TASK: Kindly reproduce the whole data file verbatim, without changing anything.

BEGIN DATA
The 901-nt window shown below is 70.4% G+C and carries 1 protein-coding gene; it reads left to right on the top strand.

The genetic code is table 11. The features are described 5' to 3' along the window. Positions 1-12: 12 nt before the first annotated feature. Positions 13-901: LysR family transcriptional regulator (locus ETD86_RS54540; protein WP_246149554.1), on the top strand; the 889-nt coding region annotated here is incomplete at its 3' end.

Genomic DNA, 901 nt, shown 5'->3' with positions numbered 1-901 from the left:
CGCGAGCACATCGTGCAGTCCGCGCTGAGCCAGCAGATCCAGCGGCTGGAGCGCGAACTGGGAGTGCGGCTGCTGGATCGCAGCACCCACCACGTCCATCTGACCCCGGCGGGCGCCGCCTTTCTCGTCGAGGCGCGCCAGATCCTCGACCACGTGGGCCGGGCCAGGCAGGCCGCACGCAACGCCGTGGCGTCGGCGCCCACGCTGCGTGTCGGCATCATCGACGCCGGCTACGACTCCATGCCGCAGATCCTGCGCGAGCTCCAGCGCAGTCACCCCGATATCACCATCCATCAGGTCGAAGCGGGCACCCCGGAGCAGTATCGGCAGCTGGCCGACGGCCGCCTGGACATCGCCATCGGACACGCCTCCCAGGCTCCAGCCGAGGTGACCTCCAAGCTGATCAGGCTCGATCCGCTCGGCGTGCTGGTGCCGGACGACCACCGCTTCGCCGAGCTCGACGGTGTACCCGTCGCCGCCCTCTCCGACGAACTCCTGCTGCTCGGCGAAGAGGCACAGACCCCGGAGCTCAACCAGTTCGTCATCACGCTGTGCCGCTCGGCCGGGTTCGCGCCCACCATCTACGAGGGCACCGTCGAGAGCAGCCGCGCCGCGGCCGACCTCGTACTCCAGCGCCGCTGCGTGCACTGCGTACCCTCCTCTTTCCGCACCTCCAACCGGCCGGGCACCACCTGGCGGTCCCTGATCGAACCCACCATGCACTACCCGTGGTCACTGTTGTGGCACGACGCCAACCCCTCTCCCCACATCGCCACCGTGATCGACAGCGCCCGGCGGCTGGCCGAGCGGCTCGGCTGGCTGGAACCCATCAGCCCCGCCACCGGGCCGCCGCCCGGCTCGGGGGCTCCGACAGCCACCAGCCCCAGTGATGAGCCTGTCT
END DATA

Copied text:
The 901-nt window shown below is 70.4% G+C and carries 1 protein-coding gene; it reads left to right on the top strand.

The genetic code is table 11. The features are described 5' to 3' along the window. Positions 1-12: 12 nt before the first annotated feature. Positions 13-901: LysR family transcriptional regulator (locus ETD86_RS54540; protein WP_246149554.1), on the top strand; the 889-nt coding region annotated here is incomplete at its 3' end.

Genomic DNA, 901 nt, shown 5'->3' with positions numbered 1-901 from the left:
CGCGAGCACATCGTGCAGTCCGCGCTGAGCCAGCAGATCCAGCGGCTGGAGCGCGAACTGGGAGTGCGGCTGCTGGATCGCAGCACCCACCACGTCCATCTGACCCCGGCGGGCGCCGCCTTTCTCGTCGAGGCGCGCCAGATCCTCGACCACGTGGGCCGGGCCAGGCAGGCCGCACGCAACGCCGTGGCGTCGGCGCCCACGCTGCGTGTCGGCATCATCGACGCCGGCTACGACTCCATGCCGCAGATCCTGCGCGAGCTCCAGCGCAGTCACCCCGATATCACCATCCATCAGGTCGAAGCGGGCACCCCGGAGCAGTATCGGCAGCTGGCCGACGGCCGCCTGGACATCGCCATCGGACACGCCTCCCAGGCTCCAGCCGAGGTGACCTCCAAGCTGATCAGGCTCGATCCGCTCGGCGTGCTGGTGCCGGACGACCACCGCTTCGCCGAGCTCGACGGTGTACCCGTCGCCGCCCTCTCCGACGAACTCCTGCTGCTCGGCGAAGAGGCACAGACCCCGGAGCTCAACCAGTTCGTCATCACGCTGTGCCGCTCGGCCGGGTTCGCGCCCACCATCTACGAGGGCACCGTCGAGAGCAGCCGCGCCGCGGCCGACCTCGTACTCCAGCGCCGCTGCGTGCACTGCGTACCCTCCTCTTTCCGCACCTCCAACCGGCCGGGCACCACCTGGCGGTCCCTGATCGAACCCACCATGCACTACCCGTGGTCACTGTTGTGGCACGACGCCAACCCCTCTCCCCACATCGCCACCGTGATCGACAGCGCCCGGCGGCTGGCCGAGCGGCTCGGCTGGCTGGAACCCATCAGCCCCGCCACCGGGCCGCCGCCCGGCTCGGGGGCTCCGACAGCCACCAGCCCCAGTGATGAGCCTGTCT